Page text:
Andrew Thomas and Alison Durham develop unique bushfire shelters

Andrew Thomas and Alison Durham develop unique bushfire shelters

03 July 2010

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Australia — While Victoria awaits the findings of the 2009 Bushfires Royal Commission into the tragic Black Saturday bushfires, two people studying entrepreneurship at Melbourne’s Swinburne University have been working on an innovative solution.

Andrew Thomas and Alison Durham, the team behind Encase, have, in their view, developed a unique series of bushfire shelters, perhaps offering a solution for vulnerable communities. A challenge for any entrepreneur is to get their product to market.

Andrew and Alison face even bigger hurdles, including unknown regulatory outcomes arising from the commission.

Despite having an award-winning business plan and an obvious high latent level of interest, they have some major milestones ahead of them for a market that does not exist yet. They do, however, have passion and motivation. “We’ve personal and professional reasons for doing this, not the least of which is that we have family living in fire-affected towns,” Thomas says.

As graduate entrepreneurship students from Swinburne University of Technology, the pair has developed a business plan for a series of above-ground bushfire shelters under the brand Encase.

The partners have attracted international recognition, winning the global, prestigious International Graduate Student Business Plan competition from the Licensing Executives Society (US & Canada), the pre-eminent professional organisation in the field of commercialisation in the US and Canada.

With Thomas as CEO and Durham as marketing and sales director, the business partners claim their designs offer unique features and benefits, including a free-standing, above-ground shelter which offers maximum accessibility. Each shelter has a smoke lobby, dual exit/entry, observation window and the option for a drenching system.

The technology was developed in

response to the deadly bushfires that swept through Victoria on February 7 last year, killing 200 people. Since then there has been growing concern over the nature, risk and severity of bushfires.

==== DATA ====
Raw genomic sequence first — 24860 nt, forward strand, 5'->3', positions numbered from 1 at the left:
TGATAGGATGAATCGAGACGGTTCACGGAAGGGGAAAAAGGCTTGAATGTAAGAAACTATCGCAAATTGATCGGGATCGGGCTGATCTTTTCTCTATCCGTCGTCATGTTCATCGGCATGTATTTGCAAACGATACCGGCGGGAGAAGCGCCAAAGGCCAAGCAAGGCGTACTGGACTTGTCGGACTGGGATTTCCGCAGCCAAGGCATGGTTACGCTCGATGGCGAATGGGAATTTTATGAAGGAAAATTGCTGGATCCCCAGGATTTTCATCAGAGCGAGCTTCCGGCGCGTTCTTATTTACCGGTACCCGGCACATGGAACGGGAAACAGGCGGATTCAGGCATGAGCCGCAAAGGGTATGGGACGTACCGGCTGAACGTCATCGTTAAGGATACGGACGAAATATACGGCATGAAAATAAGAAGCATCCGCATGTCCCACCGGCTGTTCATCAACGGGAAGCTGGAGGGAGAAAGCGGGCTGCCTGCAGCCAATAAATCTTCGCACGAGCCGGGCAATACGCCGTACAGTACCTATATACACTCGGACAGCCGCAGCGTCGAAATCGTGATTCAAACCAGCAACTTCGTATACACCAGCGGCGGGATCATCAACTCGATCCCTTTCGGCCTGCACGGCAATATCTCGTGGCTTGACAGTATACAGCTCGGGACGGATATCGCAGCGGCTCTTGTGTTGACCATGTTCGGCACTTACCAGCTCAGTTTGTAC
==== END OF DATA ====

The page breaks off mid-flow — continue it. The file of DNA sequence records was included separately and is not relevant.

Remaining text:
Thomas says: “We designed the shelter to have a range of models to address the home market for households and a secondary market in community shelters where there may, for example, be a responsibility in the future for local government to provide community points of refuge. We’re trying to cover all bases.”

A full-time architect, Thomas believes his professional experience in design and project management has brought some of the necessary skills into the equation, although he admits the motivations run much deeper.

“I lived in country Victoria and I’m motivated by an intellectual challenge to solve a problem like that. Alison (too) has family in Macedon.

“It’s challenging because I’m working for a firm. I’m not ready to resign and focus 100 per cent, although it may well become the day job. At the moment it’s late nights and weekends.”

He says apart from their university planning they conducted market research both here and in the US. “This is a market that doesn’t exist yet. We did a survey of 100 people across the affected area to test what people are prepared to pay and Alison did some research on the market in California, which presents as a great business opportunity. But at some point you need to validate the research through actual sales.”

Thomas says the challenges yet to be surmounted are capital, product testing for destructibility and certification. “We’re a modest startup as far as capital; about $250,000, which we plan to raise from a combination of our own money, government grants and private investors. We’re yet to build a prototype and see it, for example, on a YouTube clip. And we still need to go back and validate the market demand. The immediate anguish post-February 7 has calmed down. Everyone was desperate last year . . . As yet we haven’t had the arm-wrestle with investors. This is not like explaining a biotech project; everyone is familiar with the problem and would like to see a solution.”

For Encase the path to market also requires building. “Encase would handle sales, marketing, project management; these are our chief skills. We see expansion nationally and internationally coming from licensing into other geographic locations — for example, into the US, where we see us offering licensing of designs and marketing collateral.”

Seth Jones from the faculty of Business and Enterprise at Swinburne says Thomas and Durham have developed a model that hinges on some innovative technology and he is of the view that the business has a “hard road” ahead but is doable. “We look for a team that’s doing its best to make it happen rather than a theoretical exercise. If you want to be an entrepreneur, there is nothing better than to go out and do it.”

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